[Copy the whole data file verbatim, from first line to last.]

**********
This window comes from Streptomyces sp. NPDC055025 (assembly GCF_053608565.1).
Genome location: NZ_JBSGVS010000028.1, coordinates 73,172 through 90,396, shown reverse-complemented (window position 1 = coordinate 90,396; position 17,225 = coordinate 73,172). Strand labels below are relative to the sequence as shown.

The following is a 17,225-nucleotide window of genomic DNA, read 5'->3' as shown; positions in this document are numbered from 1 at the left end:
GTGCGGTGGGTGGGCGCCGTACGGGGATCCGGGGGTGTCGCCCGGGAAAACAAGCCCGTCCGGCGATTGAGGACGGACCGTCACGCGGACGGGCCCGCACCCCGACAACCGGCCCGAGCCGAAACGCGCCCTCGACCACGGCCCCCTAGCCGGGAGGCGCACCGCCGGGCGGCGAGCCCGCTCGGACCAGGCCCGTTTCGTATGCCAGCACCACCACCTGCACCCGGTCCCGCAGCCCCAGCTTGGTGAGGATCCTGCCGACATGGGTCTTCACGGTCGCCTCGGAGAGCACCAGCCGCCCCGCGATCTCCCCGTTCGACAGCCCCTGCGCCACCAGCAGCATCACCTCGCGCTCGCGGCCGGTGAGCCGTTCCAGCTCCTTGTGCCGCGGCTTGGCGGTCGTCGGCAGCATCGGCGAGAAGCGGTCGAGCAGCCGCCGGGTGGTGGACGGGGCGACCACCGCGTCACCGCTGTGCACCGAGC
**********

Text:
This window comes from Streptomyces sp. NPDC055025 (assembly GCF_053608565.1).
Genome location: NZ_JBSGVS010000028.1, coordinates 73,172 through 90,396, shown reverse-complemented (window position 1 = coordinate 90,396; position 17,225 = coordinate 73,172). Strand labels below are relative to the sequence as shown.

The following is a 17,225-nucleotide window of genomic DNA, read 5'->3' as shown; positions in this document are numbered from 1 at the left end:
GTGCGGTGGGTGGGCGCCGTACGGGGATCCGGGGGTGTCGCCCGGGAAAACAAGCCCGTCCGGCGATTGAGGACGGACCGTCACGCGGACGGGCCCGCACCCCGACAACCGGCCCGAGCCGAAACGCGCCCTCGACCACGGCCCCCTAGCCGGGAGGCGCACCGCCGGGCGGCGAGCCCGCTCGGACCAGGCCCGTTTCGTATGCCAGCACCACCACCTGCACCCGGTCCCGCAGCCCCAGCTTGGTGAGGATCCTGCCGACATGGGTCTTCACGGTCGCCTCGGAGAGCACCAGCCGCCCCGCGATCTCCCCGTTCGACAGCCCCTGCGCCACCAGCAGCATCACCTCGCGCTCGCGGCCGGTGAGCCGTTCCAGCTCCTTGTGCCGCGGCTTGGCGGTCGTCGGCAGCATCGGCGAGAAGCGGTCGAGCAGCCGCCGGGTGGTGGACGGGGCGACCACCGCGTCACCGCTGTGCACCGAGC